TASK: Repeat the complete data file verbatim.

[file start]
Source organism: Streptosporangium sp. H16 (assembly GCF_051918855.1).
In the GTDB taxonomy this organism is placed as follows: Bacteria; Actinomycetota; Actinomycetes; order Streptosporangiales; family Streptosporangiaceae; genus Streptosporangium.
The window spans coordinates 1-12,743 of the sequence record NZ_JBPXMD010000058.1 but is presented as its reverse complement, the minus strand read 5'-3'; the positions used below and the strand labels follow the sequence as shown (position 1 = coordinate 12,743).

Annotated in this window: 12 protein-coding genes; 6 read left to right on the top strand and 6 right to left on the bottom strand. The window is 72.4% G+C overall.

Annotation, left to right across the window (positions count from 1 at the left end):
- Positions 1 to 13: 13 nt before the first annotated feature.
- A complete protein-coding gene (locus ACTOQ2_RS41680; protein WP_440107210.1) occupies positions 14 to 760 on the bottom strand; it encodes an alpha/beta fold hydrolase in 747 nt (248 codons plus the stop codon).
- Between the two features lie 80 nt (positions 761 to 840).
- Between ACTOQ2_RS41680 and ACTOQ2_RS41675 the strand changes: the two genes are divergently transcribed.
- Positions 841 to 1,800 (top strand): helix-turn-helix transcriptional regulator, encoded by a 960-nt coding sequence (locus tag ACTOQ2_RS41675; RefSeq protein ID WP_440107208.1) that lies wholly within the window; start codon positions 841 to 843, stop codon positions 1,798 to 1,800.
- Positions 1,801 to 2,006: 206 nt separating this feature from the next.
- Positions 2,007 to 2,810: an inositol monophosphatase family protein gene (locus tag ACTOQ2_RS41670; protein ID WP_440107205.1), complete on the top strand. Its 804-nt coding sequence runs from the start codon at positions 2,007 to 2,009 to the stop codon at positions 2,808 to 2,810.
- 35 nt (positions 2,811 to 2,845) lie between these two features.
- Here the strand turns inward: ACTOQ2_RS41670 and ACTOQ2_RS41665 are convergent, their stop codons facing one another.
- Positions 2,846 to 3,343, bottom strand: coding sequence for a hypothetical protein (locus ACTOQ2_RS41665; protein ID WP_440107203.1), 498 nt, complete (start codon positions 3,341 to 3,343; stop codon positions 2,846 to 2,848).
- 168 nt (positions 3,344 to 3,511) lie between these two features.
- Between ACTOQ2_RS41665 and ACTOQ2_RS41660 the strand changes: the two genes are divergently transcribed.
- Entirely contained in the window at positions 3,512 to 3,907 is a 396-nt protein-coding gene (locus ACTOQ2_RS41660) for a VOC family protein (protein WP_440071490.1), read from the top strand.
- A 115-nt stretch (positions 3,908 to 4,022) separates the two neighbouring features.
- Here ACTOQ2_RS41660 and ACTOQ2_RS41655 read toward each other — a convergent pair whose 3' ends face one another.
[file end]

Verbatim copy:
Source organism: Streptosporangium sp. H16 (assembly GCF_051918855.1).
In the GTDB taxonomy this organism is placed as follows: Bacteria; Actinomycetota; Actinomycetes; order Streptosporangiales; family Streptosporangiaceae; genus Streptosporangium.
The window spans coordinates 1-12,743 of the sequence record NZ_JBPXMD010000058.1 but is presented as its reverse complement, the minus strand read 5'-3'; the positions used below and the strand labels follow the sequence as shown (position 1 = coordinate 12,743).

Annotated in this window: 12 protein-coding genes; 6 read left to right on the top strand and 6 right to left on the bottom strand. The window is 72.4% G+C overall.

Annotation, left to right across the window (positions count from 1 at the left end):
- Positions 1 to 13: 13 nt before the first annotated feature.
- A complete protein-coding gene (locus ACTOQ2_RS41680; protein WP_440107210.1) occupies positions 14 to 760 on the bottom strand; it encodes an alpha/beta fold hydrolase in 747 nt (248 codons plus the stop codon).
- Between the two features lie 80 nt (positions 761 to 840).
- Between ACTOQ2_RS41680 and ACTOQ2_RS41675 the strand changes: the two genes are divergently transcribed.
- Positions 841 to 1,800 (top strand): helix-turn-helix transcriptional regulator, encoded by a 960-nt coding sequence (locus tag ACTOQ2_RS41675; RefSeq protein ID WP_440107208.1) that lies wholly within the window; start codon positions 841 to 843, stop codon positions 1,798 to 1,800.
- Positions 1,801 to 2,006: 206 nt separating this feature from the next.
- Positions 2,007 to 2,810: an inositol monophosphatase family protein gene (locus tag ACTOQ2_RS41670; protein ID WP_440107205.1), complete on the top strand. Its 804-nt coding sequence runs from the start codon at positions 2,007 to 2,009 to the stop codon at positions 2,808 to 2,810.
- 35 nt (positions 2,811 to 2,845) lie between these two features.
- Here the strand turns inward: ACTOQ2_RS41670 and ACTOQ2_RS41665 are convergent, their stop codons facing one another.
- Positions 2,846 to 3,343, bottom strand: coding sequence for a hypothetical protein (locus ACTOQ2_RS41665; protein ID WP_440107203.1), 498 nt, complete (start codon positions 3,341 to 3,343; stop codon positions 2,846 to 2,848).
- 168 nt (positions 3,344 to 3,511) lie between these two features.
- Between ACTOQ2_RS41665 and ACTOQ2_RS41660 the strand changes: the two genes are divergently transcribed.
- Entirely contained in the window at positions 3,512 to 3,907 is a 396-nt protein-coding gene (locus ACTOQ2_RS41660) for a VOC family protein (protein WP_440071490.1), read from the top strand.
- A 115-nt stretch (positions 3,908 to 4,022) separates the two neighbouring features.
- Here ACTOQ2_RS41660 and ACTOQ2_RS41655 read toward each other — a convergent pair whose 3' ends face one another.